The Phoenix Mars Lander was the first mission to explore the Arctic region of Mars at ground level. Phoenix was launched from the Kennedy Space Centre aboard a Delta II rocket at 5:26 a.m. EDT on August 4, 2007. It landed near Mars's northern polar cap on May 25, 2008 in an area known as Vastitas Borealis, where it continued to operate successfully for more than five months (far beyond its planned 90-day ).
The Phoenix Mission marked the first time that Canada, as a nation, landed on the surface of Mars. Canada's meteorological station recorded the daily weather at the landing site. It measured Mars' temperature and pressure, and probed clouds, fog and dust in Mars' lower atmosphere. Most significantly, the weather station confirmed that it snows on Mars by detecting snowflakes falling from clouds about 4 kilometres above the spacecraft's landing
The Canadian Space Agency Celebrates the 5th Anniversary of Phoenix's Landing
On May 25, 2008, the Phoenix Mars Lander made a dramatic landing on Mars, with millions of people worldwide sharing the jubilation of the international team gathered at NASA's Jet Propulsion Laboratory (JPL). Within hours of landing, the spacecraft beamed back images of the rocky polar region of Mars. This panorama stitches together hundreds of images of Phoenix itself and its barren surroundings, looking much like the northern regions of our own planet. (Credit: NASA/JPL-Caltech/University of Arizona/Texas A&M University)
Phoenix made several breakthrough discoveries about Mars, our planetary neighbor. It was the first spacecraft to actually touch ice on Mars, confirming that the Red Planet still has water in the form of ice beneath its desert-like surface.
This image of the trenches dug by Phoenix's robotic arm reveals ice as white patches just below just a few centimeters of soil. (Credit: NASA/JPL-Caltech/University of Arizona/Texas A&M University)
Phoenix also set out to study whether Mars ever had the conditions to support life. Its on-board chemistry labs shown in this image determined that the nearby is unlike any found by earlier Mars missions: mildly alkaline, with small concentrations of salts that could be nutrients for life.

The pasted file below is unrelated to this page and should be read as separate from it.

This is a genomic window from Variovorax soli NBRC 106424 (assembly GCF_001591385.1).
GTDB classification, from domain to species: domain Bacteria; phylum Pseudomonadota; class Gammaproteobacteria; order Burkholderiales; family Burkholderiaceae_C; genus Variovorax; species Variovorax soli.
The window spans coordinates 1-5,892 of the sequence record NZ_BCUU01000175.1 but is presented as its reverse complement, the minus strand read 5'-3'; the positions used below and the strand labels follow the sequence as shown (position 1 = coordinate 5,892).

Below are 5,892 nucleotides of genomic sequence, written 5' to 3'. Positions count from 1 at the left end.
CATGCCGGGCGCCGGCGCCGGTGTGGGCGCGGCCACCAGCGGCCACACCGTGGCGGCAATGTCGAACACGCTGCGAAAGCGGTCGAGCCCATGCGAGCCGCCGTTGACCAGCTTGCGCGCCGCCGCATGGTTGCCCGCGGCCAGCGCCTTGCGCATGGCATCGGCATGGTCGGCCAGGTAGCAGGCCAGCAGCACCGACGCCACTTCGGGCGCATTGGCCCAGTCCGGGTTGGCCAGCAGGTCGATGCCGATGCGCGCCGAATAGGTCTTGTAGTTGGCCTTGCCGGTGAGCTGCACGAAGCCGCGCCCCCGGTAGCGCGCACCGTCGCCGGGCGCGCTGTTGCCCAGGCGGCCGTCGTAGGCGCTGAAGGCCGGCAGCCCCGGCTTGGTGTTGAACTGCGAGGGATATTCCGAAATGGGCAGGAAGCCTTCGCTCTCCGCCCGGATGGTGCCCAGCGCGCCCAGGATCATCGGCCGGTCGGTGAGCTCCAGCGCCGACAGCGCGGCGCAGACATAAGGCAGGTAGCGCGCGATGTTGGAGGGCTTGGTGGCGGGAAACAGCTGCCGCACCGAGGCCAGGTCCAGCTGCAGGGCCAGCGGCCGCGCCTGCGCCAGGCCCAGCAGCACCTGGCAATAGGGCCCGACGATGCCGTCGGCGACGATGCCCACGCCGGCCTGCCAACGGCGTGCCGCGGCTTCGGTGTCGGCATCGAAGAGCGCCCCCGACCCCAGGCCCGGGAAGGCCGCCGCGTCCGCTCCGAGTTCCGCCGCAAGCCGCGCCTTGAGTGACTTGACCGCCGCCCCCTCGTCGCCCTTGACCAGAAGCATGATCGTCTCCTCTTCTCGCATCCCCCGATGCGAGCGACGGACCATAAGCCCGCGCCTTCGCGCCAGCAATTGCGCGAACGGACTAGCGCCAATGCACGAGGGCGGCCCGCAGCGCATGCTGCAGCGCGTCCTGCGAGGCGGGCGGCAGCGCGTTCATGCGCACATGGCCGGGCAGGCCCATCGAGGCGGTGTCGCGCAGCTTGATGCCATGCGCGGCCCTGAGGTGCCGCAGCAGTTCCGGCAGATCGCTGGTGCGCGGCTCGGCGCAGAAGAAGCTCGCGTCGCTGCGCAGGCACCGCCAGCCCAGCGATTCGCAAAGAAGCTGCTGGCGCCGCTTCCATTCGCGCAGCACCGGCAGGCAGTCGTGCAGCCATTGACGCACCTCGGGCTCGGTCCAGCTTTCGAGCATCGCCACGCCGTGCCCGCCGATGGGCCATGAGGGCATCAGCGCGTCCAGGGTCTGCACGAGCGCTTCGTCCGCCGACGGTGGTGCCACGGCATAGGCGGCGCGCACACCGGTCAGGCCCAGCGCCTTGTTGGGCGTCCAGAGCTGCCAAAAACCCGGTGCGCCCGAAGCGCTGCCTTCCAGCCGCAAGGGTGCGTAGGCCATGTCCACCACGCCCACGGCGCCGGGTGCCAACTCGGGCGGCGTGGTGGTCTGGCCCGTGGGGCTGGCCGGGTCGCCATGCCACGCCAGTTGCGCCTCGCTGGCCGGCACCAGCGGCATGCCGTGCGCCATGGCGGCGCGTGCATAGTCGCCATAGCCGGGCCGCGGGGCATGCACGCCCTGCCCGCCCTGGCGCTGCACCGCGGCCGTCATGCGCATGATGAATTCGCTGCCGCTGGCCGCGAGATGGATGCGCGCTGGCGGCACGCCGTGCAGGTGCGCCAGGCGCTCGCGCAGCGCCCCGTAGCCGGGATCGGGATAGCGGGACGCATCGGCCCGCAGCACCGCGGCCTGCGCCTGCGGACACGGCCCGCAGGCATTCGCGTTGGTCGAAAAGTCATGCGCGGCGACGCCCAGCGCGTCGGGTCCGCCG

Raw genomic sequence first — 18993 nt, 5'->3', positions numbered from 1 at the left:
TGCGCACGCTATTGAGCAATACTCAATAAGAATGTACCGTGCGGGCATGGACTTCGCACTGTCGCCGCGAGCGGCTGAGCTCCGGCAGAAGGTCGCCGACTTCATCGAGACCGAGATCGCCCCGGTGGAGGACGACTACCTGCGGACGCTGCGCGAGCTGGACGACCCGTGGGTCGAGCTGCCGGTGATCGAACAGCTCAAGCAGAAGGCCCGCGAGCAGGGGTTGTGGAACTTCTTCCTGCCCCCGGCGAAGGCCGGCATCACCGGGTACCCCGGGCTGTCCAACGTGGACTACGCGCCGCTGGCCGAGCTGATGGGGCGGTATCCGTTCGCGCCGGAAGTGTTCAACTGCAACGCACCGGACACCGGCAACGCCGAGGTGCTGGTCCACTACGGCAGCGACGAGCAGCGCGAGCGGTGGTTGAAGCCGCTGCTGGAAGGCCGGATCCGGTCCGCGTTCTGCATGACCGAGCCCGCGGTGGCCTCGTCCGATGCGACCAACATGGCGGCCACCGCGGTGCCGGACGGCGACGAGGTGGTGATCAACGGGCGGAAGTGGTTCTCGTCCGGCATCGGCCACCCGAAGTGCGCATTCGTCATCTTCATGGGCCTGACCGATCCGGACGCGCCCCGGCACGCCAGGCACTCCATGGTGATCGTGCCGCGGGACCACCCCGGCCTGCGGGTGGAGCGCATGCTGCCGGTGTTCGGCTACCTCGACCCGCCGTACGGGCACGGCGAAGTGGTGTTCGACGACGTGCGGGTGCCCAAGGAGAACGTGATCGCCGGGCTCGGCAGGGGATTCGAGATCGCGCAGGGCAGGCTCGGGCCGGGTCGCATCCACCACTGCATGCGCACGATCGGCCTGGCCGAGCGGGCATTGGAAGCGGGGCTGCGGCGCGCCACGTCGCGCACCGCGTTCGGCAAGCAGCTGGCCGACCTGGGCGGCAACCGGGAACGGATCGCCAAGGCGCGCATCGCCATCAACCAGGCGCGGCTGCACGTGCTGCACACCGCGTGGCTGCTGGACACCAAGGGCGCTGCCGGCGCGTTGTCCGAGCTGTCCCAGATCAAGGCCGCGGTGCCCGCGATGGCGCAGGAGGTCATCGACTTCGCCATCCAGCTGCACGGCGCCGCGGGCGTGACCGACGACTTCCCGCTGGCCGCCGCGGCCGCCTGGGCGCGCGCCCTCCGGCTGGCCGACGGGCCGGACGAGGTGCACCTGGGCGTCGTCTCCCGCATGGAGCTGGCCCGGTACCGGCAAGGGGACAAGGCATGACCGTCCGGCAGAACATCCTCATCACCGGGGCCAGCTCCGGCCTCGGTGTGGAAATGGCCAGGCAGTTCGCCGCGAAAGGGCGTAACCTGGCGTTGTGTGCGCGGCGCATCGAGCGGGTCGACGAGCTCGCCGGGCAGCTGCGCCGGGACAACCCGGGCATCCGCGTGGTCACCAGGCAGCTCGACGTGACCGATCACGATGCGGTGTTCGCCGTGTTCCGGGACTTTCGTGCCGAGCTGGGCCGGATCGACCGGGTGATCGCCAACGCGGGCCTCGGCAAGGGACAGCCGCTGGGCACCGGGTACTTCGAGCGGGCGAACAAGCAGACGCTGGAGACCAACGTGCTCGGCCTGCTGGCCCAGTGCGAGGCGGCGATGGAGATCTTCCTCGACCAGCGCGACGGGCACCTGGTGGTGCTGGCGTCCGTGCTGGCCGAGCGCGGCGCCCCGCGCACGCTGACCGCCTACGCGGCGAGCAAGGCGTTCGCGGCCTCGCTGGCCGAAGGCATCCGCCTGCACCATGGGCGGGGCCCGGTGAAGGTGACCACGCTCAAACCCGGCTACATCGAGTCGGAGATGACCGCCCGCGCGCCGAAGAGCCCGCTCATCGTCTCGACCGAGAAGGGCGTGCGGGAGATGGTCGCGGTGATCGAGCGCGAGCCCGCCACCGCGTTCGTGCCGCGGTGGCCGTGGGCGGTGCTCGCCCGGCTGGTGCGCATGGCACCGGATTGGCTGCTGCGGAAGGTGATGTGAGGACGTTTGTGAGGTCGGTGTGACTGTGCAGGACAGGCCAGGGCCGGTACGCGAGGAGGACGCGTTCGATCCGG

Phoenix detected quantities of calcium carbonate in the soil. Commonly found in rocks on Earth like limestone and chalk (also a major ingredient of seashells, eggshells and found in broccoli and kale), calcium carbonate lead scientists to believe that the environment where Phoenix landed could have once been wet or damp. On Earth, where there is water, there is life. Following the water on Mars is a first step in eventually finding out if Mars was ever—or could still be—an abode for life. (Credit: NASA/JPL-Caltech/University of Arizona/Texas A&M University)
Phoenix also found perchlorate salts in the soil—a surprising new puzzle for Mars scientists. Percholorate can lower the freezing point of water. Could that be the reason why satellite photos show areas where water flowed recently on Mars in spite of frigid temperatures? If percholorate can destroy organic molecules when they are heated together, is that the reason why early Mars missions like Viking didn't find any evidence of the building blocks of life on Mars? Do scientists need to change the way they search for signs of life on Mars? Could percholorate—found in rocket fuel and fireworks—be used by future missions to Mars to make oxygen and fuel? As is often the case with science, each discovery brings a myriad of new questions to answer...
Image: A vertical projection of images taken by Phoenix's on-board cameras, stitched together as if looking downwards towards the lander from above. (Credit: NASA/JPL-Caltech/University of Arizona/Texas A&M University)
The Phoenix mission marked the first time that Canada was part of a mission to land on Mars. On May 26, 2008, the Phoenix Mars Lander beamed back the first image of the word "Canada" displayed prominently on the side of the lidar instrument, part of the Canadian-built meteorology station that probed Mars's weather and climate throughout the mission, studying clouds, fog and dust in the lower atmosphere. The lidar proudly bears the same Canada wordmark on its thermal blankets as the iconic Canadarm on the Space Shuttle, Canadarm2 and Dextre, the Canadian robots aboard the International Space Station (ISS). (Credit: NASA/JPL-Caltech/University of Arizona/Texas A&M University)
On the 99th day of the mission, the Canadian lidar made an unprecedented discovery: it detected snowflakes falling from the clouds about 4 kilometres above the spacecraft's landing site. The colour on this graph shows Martian clouds, with snowfall where the streaks curve towards the right of the graphic, showing faster winds at higher altitudes. "Nothing like this view has ever been seen on Mars," said Jim Whiteway, of York University, lead scientist for the Canadian Space Agency's Meteorological Station. (Credit: NASA/JPL-Caltech/University of Arizona/Canadian Space Agency)
What could be more Canadian that studying the weather of Mars? Throughout the mission, the Canadian Space Agency's Meteorological Station recorded the temperature and barometric pressure, producing a daily Mars weather report for Earthlings to compare with their home planet. Wind speeds were supplied by Danish collaborators from the University of Aarhus. This weather report is from Martian Day (Sol) 151, the final data sent by the Phoenix lander. Designed to last for 90 days, Phoenix outperformed all expectations by working for five months. The National Aeronautics and Space Administration (NASA) officially ended the mission on May 25, 2010, after it was determined that the spacecraft likely did not survive the harsh conditions of Martian winter. (Credit: NASA/JPL-Caltech/Canadian Space Agency. Wind: University of Aarhus)